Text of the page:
Experience and years of working in a real-world environment can not be underestimated when developing a TMS system that address a customer’s complex requirements
My previous two posts focused on the importance of constraints in TMS software algorithms and the issues around executing the routing algorithm's recommendations in a dynamic, real-world environment. These are two very challenging issues that a TMS must be able to address. Customer's requirements are complex and unless you have spent years in the transportation industry and have built a TMS before, it is very difficult to anticipate these needs in the original design. But, if designed correctly, a TMS should be able to support these needs – accurately, quickly, and intuitively.
- Accurately – Transportation is the point at which a company touches the outside world. Deliveries need to be on time and products need to be handled properly. When transportation decisions are not accurate, orders are often damaged or delayed, and money is wasted.
Quickly – Transportation decisions typically need to be made and executed within hours and transportation professionals don't have the luxury of analyzing data for days or weeks to decide how they will move freight.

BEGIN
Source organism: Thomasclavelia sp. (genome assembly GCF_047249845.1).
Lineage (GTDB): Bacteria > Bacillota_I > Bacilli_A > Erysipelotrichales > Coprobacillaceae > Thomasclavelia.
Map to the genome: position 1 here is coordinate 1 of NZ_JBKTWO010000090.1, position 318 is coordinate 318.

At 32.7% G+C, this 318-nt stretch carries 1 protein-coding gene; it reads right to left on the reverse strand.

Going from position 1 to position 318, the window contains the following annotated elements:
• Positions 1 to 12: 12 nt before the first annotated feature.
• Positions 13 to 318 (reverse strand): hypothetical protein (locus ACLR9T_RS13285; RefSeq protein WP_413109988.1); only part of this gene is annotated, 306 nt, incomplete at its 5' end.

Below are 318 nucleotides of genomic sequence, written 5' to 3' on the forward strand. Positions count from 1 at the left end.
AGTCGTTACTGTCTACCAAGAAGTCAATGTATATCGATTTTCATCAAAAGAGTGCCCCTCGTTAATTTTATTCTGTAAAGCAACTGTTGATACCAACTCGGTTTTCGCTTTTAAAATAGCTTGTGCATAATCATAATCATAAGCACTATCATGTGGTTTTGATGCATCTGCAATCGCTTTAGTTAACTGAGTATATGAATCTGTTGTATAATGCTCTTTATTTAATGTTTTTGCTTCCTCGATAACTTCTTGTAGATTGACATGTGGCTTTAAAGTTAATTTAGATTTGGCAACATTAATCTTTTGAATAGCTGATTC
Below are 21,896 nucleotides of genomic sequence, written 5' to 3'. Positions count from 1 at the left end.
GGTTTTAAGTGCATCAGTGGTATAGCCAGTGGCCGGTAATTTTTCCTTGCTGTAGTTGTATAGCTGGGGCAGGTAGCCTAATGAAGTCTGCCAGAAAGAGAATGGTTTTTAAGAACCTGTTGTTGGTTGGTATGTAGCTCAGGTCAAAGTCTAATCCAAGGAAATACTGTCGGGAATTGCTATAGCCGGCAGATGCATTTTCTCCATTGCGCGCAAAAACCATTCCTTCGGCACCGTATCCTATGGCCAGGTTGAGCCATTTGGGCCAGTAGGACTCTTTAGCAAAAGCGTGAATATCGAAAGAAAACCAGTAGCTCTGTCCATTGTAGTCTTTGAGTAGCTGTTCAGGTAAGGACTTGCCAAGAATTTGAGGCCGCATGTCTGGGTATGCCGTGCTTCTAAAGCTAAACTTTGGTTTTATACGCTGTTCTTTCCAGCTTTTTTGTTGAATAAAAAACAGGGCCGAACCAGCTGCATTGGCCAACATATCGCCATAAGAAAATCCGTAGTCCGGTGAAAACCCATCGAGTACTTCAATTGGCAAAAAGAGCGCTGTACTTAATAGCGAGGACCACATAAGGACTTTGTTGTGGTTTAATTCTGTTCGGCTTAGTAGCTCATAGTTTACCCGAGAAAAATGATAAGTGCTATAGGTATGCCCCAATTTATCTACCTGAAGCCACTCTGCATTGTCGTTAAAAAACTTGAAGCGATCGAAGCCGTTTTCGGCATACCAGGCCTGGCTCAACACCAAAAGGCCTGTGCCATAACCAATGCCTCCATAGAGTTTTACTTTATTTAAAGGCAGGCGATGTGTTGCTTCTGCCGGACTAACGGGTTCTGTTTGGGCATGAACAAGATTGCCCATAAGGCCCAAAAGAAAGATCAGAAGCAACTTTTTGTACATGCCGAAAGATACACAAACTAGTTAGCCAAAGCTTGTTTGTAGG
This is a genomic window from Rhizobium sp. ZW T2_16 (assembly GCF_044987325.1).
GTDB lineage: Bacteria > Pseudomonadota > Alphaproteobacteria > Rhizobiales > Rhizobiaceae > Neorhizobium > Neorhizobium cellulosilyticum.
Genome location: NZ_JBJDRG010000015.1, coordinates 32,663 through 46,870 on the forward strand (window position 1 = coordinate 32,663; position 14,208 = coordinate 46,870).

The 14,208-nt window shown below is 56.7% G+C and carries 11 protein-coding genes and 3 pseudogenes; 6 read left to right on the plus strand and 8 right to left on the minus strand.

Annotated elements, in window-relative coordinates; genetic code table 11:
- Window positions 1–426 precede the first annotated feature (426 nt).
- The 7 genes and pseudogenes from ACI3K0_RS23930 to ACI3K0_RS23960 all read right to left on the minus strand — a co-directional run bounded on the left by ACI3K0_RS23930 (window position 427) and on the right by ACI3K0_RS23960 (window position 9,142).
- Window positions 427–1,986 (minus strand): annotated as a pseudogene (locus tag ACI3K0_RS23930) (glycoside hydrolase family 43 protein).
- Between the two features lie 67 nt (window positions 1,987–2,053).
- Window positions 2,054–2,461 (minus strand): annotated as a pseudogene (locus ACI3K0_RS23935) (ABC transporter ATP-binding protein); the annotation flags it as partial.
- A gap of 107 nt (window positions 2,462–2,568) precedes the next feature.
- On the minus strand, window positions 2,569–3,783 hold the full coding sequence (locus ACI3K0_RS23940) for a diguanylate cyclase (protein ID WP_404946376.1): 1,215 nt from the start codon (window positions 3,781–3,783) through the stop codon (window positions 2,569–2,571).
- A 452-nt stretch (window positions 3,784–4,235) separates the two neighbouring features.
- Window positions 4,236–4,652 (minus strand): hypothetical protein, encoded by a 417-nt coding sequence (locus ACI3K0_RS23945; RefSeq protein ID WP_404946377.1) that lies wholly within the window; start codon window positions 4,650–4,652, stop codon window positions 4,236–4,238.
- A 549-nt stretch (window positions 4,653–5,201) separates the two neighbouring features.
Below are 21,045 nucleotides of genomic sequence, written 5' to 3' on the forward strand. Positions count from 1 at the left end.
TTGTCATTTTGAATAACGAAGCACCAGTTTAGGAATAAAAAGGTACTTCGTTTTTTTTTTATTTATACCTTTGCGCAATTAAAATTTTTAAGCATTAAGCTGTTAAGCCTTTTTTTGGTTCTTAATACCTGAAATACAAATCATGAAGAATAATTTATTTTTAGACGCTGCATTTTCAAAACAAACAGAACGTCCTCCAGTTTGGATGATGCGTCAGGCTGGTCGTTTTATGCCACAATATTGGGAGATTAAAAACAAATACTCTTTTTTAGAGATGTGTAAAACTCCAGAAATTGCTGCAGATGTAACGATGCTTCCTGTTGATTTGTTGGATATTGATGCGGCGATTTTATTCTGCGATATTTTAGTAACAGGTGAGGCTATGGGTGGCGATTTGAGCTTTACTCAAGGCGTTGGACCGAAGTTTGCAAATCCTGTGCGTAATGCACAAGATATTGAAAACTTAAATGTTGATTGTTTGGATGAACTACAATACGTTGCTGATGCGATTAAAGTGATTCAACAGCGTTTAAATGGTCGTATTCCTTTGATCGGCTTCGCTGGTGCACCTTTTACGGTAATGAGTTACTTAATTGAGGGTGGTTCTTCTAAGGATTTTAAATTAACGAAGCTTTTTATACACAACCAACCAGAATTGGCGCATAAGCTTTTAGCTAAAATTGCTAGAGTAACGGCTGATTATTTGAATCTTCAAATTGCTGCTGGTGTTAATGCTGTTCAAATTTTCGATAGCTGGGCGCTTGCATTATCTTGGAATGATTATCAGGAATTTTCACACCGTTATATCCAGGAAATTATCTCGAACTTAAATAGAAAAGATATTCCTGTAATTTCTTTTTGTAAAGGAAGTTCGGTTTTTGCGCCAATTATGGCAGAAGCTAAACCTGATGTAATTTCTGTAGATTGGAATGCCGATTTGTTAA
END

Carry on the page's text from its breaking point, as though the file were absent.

Intuitively – Transportation professionals want a TMS system to figure out how to move their freight and do so with very little human intervention. For this to happen, the TMS software must possess very sophisticated components that can quickly determine what to do while considering many complex variables that carry with them a lot of uncertainty.
There has been quite a bit of discussion in the industry lately about another key attribute of a great TMS, which is usability. As I read a recent post by Adrian Gonzalez discussing how Excel is the most popular TMS system, I began to ponder why this is true. The point that resonated most with me was how intuitive Excel is and how comfortable most people are using it. Similarly to Excel, I believe that a great TMS needs to be intuitive. As an extension of your business, your TMS should provide you with familiar screens and data that you are accustomed to seeing and not add layers of complexity to the daily work flows already in place.
Additionally, we have been hearing about the importance of a single platform. In fact, I read a related article not too long ago and I could not agree more that the most common mistake relates to the algorithm being added as an afterthought. A good TMS software solution (much less a great TMS solution ) should not have its routing algorithm on a separate platform. The algorithm should not use different data as inputs. It should not require data to be moved to a different environment. And it should not be written and supported by a third party; the algorithm must be an integral part of the execution platform.
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